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More Than 3,000 Civilians Killed by International Coalition in Syria

A new report by the Syrian Network for Human Rights has said that the International Coalition responsible for the deaths of thousands of civilians, including over 900 children.
More Than 3,000 Civilians Killed by International Coalition in Syria

Since its intervention in Syria, the International Coalition against the Islamic State (ISIS) has killed more than 3,000 civilians, including more than 900 children.

The Syrian Network for Human Rights said in a report regarding the matter that 3,035 civilians, including 924 children and 656 women, had been killed by the US-led International Coalition forces since their military intervention in Syria began up to March.

The report added that 976 of these civilians were killed under former President Barack Obama while 2,059 of them were killed under President Donald Trump.

The report said that the largest number of victims were in Raqqa province, followed by Aleppo and Deir ez-Zor in north and northeastern Syria.

It documented at least 172 massacres carried out by International Coalition forces, and 181 attacks on civilian centers, including 25 attacks on schools, 16 on medical facilities, and four on markets, within the same time period.

During the coalition’s attacks, at least 560,000 people were displaced, most of them forced to live in camps established by the so-called “Syrian Democratic Forces” (of which the PYD organization is the backbone), where they were detained, their identity papers were confiscated, and they were prevented from traveling.

The monitoring and evaluation carried out by the Syrian Network for Human Rights since the International Coalition began its military operations in Syria on Sept. 23, 2014, until the day this report was issued, show that violations by the International Coalition have followed a broad and repetitive pattern in a number of cities and towns in Syria. This undermines the credibility of these forces despite them declaring a noble goal of helping the Syrian people and the world be rid of terrorist groups and the threats they pose. These forces have also been more than a year late in eliminating ISIS in some areas, and have been late to begin reconstruction processes and compensation for victims, as well as setting up real local elections that could lead to real stability in northeastern Syria, which have had a major impact on the declared goals and aims.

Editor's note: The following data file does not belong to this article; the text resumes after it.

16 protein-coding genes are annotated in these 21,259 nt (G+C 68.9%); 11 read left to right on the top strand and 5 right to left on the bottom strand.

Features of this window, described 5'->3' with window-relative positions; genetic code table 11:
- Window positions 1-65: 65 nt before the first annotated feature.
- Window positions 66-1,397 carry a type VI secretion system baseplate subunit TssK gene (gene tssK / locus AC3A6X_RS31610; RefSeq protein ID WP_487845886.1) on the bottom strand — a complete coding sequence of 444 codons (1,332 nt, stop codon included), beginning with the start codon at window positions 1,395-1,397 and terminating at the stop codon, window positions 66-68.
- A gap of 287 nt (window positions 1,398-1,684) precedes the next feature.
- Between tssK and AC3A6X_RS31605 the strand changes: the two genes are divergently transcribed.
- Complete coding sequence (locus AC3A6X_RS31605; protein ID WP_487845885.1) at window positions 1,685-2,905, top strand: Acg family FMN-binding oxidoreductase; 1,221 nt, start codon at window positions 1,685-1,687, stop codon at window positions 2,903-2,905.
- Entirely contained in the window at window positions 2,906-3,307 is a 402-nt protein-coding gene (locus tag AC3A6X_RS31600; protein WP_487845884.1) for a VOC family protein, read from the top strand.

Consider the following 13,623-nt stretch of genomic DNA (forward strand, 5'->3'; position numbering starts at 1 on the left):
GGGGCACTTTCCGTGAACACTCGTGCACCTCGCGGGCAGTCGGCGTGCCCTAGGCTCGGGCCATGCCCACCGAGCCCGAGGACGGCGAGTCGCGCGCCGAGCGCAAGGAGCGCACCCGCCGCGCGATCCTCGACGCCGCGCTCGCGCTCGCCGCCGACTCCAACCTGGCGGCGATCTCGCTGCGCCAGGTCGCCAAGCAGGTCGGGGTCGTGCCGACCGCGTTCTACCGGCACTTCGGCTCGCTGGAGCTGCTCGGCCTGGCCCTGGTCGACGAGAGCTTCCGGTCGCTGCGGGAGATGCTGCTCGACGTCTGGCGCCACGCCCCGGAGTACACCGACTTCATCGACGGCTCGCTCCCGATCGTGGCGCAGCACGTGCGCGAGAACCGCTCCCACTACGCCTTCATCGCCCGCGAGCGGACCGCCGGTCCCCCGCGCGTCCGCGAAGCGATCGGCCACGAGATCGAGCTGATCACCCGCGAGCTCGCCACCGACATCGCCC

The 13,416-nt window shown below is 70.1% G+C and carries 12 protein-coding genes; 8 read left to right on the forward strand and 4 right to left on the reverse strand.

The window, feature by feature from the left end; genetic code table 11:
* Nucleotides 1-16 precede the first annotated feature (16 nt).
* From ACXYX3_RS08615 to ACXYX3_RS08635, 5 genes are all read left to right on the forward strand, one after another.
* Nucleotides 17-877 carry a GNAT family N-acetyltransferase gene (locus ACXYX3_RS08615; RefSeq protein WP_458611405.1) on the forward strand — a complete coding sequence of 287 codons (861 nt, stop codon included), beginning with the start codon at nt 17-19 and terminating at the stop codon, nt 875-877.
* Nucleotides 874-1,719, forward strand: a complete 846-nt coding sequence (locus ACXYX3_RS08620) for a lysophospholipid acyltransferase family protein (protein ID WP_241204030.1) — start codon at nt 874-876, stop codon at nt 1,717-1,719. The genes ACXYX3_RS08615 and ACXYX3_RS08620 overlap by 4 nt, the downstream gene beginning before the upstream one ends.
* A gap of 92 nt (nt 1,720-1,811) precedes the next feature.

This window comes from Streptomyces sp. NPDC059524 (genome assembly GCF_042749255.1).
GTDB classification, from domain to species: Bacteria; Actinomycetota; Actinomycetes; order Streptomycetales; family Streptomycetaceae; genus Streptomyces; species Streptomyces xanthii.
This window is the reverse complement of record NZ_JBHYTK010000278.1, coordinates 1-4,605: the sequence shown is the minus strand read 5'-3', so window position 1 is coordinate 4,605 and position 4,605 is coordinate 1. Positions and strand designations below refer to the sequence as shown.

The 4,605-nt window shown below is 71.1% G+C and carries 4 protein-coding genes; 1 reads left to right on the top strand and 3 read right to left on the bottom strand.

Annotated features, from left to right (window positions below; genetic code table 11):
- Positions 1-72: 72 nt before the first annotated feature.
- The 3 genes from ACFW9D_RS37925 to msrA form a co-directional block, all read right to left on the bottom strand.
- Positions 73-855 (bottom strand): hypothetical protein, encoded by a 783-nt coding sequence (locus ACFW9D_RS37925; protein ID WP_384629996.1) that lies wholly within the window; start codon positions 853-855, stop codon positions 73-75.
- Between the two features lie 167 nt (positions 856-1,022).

No country participating in the International Coalition in Syria except the United States has issued reports or investigations into the incidents that have killed civilians. This has made it impossible for us to know which countries have carried out the attacks that led to these human losses. All we can do is refer to the International Coalition as a whole. Based on that, all countries in the coalition should issue periodic reports if their forces are responsible for incidents which result in human or material losses, and they should face up to their legal and human rights responsibilities and review their methods so as to avoid future violations.

Killing Escalates Under Trump

The report said that during the Obama era the International Coalition had killed at least 976 civilians, including 194 children and 294 women, or about 32 percent of the total victims, and that there were 32 massacres and 61 attacks on civilian targets.

In the Trump era, killing has escalated greatly, with the number of civilians killed rising to about 2,059, including 730 children and 362 women, or about 68 percent of the total victims killed by the International Coalition.

The report said that the disproportionate and indiscriminate bombardments carried out by coalition forces was a clear breach of international humanitarian law.

It also said that, “serious violations of customary rules of humanitarian law amount to war crimes, including the targeting of civilians and civilian targets.”

The report called on the joint command of the International Coalition to increase the team working in following up and investigating the incidents and to make greater efforts in this area, and to make a data map of the areas most affected by airstrikes and to begin to address the economic and moral fallout of these attacks.


This article was translated and edited by The Syrian Observer. Responsibility for the information and views set out in this article lies entirely with the author.

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